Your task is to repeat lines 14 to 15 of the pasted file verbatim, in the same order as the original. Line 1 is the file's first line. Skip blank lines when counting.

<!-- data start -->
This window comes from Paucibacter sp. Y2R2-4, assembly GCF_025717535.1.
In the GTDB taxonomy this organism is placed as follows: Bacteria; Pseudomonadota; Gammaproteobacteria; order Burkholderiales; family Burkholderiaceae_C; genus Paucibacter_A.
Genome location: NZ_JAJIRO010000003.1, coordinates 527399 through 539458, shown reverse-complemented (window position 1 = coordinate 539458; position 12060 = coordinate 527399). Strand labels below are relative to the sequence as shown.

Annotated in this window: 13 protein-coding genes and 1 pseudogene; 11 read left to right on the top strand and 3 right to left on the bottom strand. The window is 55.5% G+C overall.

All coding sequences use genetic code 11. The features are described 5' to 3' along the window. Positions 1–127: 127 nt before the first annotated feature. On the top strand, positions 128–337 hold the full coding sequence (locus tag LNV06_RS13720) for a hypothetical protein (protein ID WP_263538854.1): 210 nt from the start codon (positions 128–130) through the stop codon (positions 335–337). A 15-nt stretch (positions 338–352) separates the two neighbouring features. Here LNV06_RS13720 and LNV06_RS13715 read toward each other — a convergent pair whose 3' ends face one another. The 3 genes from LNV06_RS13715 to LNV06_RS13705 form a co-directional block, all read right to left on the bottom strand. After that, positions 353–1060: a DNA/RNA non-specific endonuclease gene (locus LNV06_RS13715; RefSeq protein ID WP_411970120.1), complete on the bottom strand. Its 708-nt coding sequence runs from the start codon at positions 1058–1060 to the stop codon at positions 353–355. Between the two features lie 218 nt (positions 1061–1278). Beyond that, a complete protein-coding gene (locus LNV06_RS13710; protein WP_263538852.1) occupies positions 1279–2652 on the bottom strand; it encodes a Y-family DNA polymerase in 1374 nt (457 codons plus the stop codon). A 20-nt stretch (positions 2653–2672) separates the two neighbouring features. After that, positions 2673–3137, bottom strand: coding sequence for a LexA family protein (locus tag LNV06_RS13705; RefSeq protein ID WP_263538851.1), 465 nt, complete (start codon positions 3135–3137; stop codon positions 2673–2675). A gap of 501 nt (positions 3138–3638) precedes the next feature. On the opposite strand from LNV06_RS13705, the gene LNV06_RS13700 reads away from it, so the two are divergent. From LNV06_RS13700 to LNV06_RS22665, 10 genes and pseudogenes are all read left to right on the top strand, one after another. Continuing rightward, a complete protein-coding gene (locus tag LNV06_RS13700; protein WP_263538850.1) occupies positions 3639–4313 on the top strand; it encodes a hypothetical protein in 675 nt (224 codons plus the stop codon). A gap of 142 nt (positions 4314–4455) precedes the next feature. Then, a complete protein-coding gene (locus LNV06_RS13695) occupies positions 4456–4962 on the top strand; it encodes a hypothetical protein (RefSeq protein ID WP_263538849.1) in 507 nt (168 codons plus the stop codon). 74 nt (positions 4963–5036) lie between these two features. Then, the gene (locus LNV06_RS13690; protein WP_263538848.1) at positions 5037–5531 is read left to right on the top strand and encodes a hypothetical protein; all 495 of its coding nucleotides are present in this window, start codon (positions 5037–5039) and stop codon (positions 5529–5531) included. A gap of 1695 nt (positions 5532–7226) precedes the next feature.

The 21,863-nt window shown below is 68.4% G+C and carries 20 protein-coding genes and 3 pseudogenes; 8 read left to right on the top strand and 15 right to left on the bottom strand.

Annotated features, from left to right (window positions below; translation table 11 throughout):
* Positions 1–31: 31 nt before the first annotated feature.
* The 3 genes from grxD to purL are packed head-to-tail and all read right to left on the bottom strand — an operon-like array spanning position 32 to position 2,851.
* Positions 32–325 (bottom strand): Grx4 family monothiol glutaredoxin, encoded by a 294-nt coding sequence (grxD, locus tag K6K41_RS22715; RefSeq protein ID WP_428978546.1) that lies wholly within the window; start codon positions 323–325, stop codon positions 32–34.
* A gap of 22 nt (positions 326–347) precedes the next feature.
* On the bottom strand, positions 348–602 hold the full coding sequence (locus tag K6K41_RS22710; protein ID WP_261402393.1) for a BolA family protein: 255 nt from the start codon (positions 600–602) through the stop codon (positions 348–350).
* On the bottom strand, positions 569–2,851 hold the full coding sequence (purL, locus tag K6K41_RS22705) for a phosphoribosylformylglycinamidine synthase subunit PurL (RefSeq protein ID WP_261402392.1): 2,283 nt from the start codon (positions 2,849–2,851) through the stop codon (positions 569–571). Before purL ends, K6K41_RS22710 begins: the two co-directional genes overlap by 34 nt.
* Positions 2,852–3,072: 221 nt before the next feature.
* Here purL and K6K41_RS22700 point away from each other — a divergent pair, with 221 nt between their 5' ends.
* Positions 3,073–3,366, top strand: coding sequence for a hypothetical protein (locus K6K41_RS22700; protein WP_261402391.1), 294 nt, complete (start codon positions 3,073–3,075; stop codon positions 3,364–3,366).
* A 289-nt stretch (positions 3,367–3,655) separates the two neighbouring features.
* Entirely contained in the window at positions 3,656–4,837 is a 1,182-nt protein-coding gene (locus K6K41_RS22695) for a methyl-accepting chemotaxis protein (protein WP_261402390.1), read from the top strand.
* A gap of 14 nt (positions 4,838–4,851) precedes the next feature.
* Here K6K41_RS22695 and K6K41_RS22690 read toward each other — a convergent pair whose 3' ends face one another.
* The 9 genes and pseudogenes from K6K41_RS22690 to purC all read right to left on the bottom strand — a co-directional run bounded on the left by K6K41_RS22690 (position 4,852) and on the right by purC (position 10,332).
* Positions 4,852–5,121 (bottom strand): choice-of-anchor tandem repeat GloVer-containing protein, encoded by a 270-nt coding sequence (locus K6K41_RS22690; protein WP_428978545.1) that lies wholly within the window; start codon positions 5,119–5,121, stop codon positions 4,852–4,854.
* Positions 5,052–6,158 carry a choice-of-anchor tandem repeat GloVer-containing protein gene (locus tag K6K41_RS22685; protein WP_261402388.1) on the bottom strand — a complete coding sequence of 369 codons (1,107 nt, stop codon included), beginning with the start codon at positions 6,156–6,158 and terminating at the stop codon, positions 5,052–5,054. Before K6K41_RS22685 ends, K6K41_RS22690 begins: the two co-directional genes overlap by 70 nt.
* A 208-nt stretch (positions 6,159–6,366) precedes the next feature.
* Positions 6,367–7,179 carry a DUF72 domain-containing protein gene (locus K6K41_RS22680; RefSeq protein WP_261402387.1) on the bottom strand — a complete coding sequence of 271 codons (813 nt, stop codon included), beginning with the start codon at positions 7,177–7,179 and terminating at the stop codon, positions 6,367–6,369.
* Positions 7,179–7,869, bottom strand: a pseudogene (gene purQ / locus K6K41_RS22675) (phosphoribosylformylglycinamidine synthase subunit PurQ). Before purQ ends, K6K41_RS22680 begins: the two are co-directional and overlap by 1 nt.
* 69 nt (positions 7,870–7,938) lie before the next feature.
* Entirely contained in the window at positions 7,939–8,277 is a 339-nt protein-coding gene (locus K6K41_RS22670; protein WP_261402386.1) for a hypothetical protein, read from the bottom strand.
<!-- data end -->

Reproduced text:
* Positions 2,852–3,072: 221 nt before the next feature.
* Here purL and K6K41_RS22700 point away from each other — a divergent pair, with 221 nt between their 5' ends.